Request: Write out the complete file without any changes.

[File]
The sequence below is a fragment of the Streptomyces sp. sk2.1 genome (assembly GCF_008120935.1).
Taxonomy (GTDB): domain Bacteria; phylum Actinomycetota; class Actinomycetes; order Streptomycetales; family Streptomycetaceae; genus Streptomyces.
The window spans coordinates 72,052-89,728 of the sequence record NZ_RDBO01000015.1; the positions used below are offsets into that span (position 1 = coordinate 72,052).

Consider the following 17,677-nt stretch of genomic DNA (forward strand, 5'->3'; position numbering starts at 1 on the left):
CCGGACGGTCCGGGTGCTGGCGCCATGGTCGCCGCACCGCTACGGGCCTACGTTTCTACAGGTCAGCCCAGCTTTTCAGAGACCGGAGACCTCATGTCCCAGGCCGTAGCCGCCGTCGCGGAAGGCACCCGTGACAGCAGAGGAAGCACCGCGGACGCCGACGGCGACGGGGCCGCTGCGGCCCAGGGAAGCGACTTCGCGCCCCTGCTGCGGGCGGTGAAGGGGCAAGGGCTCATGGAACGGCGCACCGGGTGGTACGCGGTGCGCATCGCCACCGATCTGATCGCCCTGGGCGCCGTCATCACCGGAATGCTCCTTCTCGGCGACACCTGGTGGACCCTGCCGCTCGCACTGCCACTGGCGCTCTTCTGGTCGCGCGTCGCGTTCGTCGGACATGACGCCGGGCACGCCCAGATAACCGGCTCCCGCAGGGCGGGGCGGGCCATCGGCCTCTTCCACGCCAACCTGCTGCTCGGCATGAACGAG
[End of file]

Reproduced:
The sequence below is a fragment of the Streptomyces sp. sk2.1 genome (assembly GCF_008120935.1).
Taxonomy (GTDB): domain Bacteria; phylum Actinomycetota; class Actinomycetes; order Streptomycetales; family Streptomycetaceae; genus Streptomyces.
The window spans coordinates 72,052-89,728 of the sequence record NZ_RDBO01000015.1; the positions used below are offsets into that span (position 1 = coordinate 72,052).

Consider the following 17,677-nt stretch of genomic DNA (forward strand, 5'->3'; position numbering starts at 1 on the left):
CCGGACGGTCCGGGTGCTGGCGCCATGGTCGCCGCACCGCTACGGGCCTACGTTTCTACAGGTCAGCCCAGCTTTTCAGAGACCGGAGACCTCATGTCCCAGGCCGTAGCCGCCGTCGCGGAAGGCACCCGTGACAGCAGAGGAAGCACCGCGGACGCCGACGGCGACGGGGCCGCTGCGGCCCAGGGAAGCGACTTCGCGCCCCTGCTGCGGGCGGTGAAGGGGCAAGGGCTCATGGAACGGCGCACCGGGTGGTACGCGGTGCGCATCGCCACCGATCTGATCGCCCTGGGCGCCGTCATCACCGGAATGCTCCTTCTCGGCGACACCTGGTGGACCCTGCCGCTCGCACTGCCACTGGCGCTCTTCTGGTCGCGCGTCGCGTTCGTCGGACATGACGCCGGGCACGCCCAGATAACCGGCTCCCGCAGGGCGGGGCGGGCCATCGGCCTCTTCCACGCCAACCTGCTGCTCGGCATGAACGAG